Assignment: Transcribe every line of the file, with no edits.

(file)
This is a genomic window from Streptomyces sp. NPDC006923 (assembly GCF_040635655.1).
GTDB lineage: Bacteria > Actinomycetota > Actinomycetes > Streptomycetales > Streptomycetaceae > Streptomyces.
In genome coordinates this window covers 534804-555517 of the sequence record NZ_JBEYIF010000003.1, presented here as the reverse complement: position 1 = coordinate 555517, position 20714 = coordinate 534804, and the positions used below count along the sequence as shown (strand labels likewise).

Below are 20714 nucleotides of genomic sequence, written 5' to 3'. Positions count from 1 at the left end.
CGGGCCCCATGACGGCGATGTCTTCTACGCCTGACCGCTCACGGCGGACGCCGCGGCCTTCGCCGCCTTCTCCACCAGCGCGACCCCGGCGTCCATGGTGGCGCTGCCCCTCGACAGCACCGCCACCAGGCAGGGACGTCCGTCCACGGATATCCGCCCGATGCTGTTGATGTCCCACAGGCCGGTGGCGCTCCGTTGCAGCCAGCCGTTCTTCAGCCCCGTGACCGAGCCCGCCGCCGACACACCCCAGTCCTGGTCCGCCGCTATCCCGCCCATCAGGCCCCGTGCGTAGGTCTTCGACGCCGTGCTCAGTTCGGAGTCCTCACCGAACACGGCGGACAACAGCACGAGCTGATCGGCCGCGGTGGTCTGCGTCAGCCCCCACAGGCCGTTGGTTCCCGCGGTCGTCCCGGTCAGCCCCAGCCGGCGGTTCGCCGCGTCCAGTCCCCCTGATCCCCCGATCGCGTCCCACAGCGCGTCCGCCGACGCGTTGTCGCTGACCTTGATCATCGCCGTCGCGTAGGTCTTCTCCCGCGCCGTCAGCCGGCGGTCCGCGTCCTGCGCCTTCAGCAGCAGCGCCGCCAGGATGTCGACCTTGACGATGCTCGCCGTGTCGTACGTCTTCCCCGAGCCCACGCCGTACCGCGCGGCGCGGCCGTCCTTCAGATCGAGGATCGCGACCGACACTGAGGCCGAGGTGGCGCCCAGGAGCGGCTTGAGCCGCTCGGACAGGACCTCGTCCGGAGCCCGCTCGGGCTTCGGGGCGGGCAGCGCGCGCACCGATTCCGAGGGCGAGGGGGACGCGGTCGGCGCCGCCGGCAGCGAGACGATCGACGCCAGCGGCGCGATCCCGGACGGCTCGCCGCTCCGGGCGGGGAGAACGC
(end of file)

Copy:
This is a genomic window from Streptomyces sp. NPDC006923 (assembly GCF_040635655.1).
GTDB lineage: Bacteria > Actinomycetota > Actinomycetes > Streptomycetales > Streptomycetaceae > Streptomyces.
In genome coordinates this window covers 534804-555517 of the sequence record NZ_JBEYIF010000003.1, presented here as the reverse complement: position 1 = coordinate 555517, position 20714 = coordinate 534804, and the positions used below count along the sequence as shown (strand labels likewise).

Below are 20714 nucleotides of genomic sequence, written 5' to 3'. Positions count from 1 at the left end.
CGGGCCCCATGACGGCGATGTCTTCTACGCCTGACCGCTCACGGCGGACGCCGCGGCCTTCGCCGCCTTCTCCACCAGCGCGACCCCGGCGTCCATGGTGGCGCTGCCCCTCGACAGCACCGCCACCAGGCAGGGACGTCCGTCCACGGATATCCGCCCGATGCTGTTGATGTCCCACAGGCCGGTGGCGCTCCGTTGCAGCCAGCCGTTCTTCAGCCCCGTGACCGAGCCCGCCGCCGACACACCCCAGTCCTGGTCCGCCGCTATCCCGCCCATCAGGCCCCGTGCGTAGGTCTTCGACGCCGTGCTCAGTTCGGAGTCCTCACCGAACACGGCGGACAACAGCACGAGCTGATCGGCCGCGGTGGTCTGCGTCAGCCCCCACAGGCCGTTGGTTCCCGCGGTCGTCCCGGTCAGCCCCAGCCGGCGGTTCGCCGCGTCCAGTCCCCCTGATCCCCCGATCGCGTCCCACAGCGCGTCCGCCGACGCGTTGTCGCTGACCTTGATCATCGCCGTCGCGTAGGTCTTCTCCCGCGCCGTCAGCCGGCGGTCCGCGTCCTGCGCCTTCAGCAGCAGCGCCGCCAGGATGTCGACCTTGACGATGCTCGCCGTGTCGTACGTCTTCCCCGAGCCCACGCCGTACCGCGCGGCGCGGCCGTCCTTCAGATCGAGGATCGCGACCGACACTGAGGCCGAGGTGGCGCCCAGGAGCGGCTTGAGCCGCTCGGACAGGACCTCGTCCGGAGCCCGCTCGGGCTTCGGGGCGGGCAGCGCGCGCACCGATTCCGAGGGCGAGGGGGACGCGGTCGGCGCCGCCGGCAGCGAGACGATCGACGCCAGCGGCGCGATCCCGGACGGCTCGCCGCTCCGGGCGGGGAGAACGC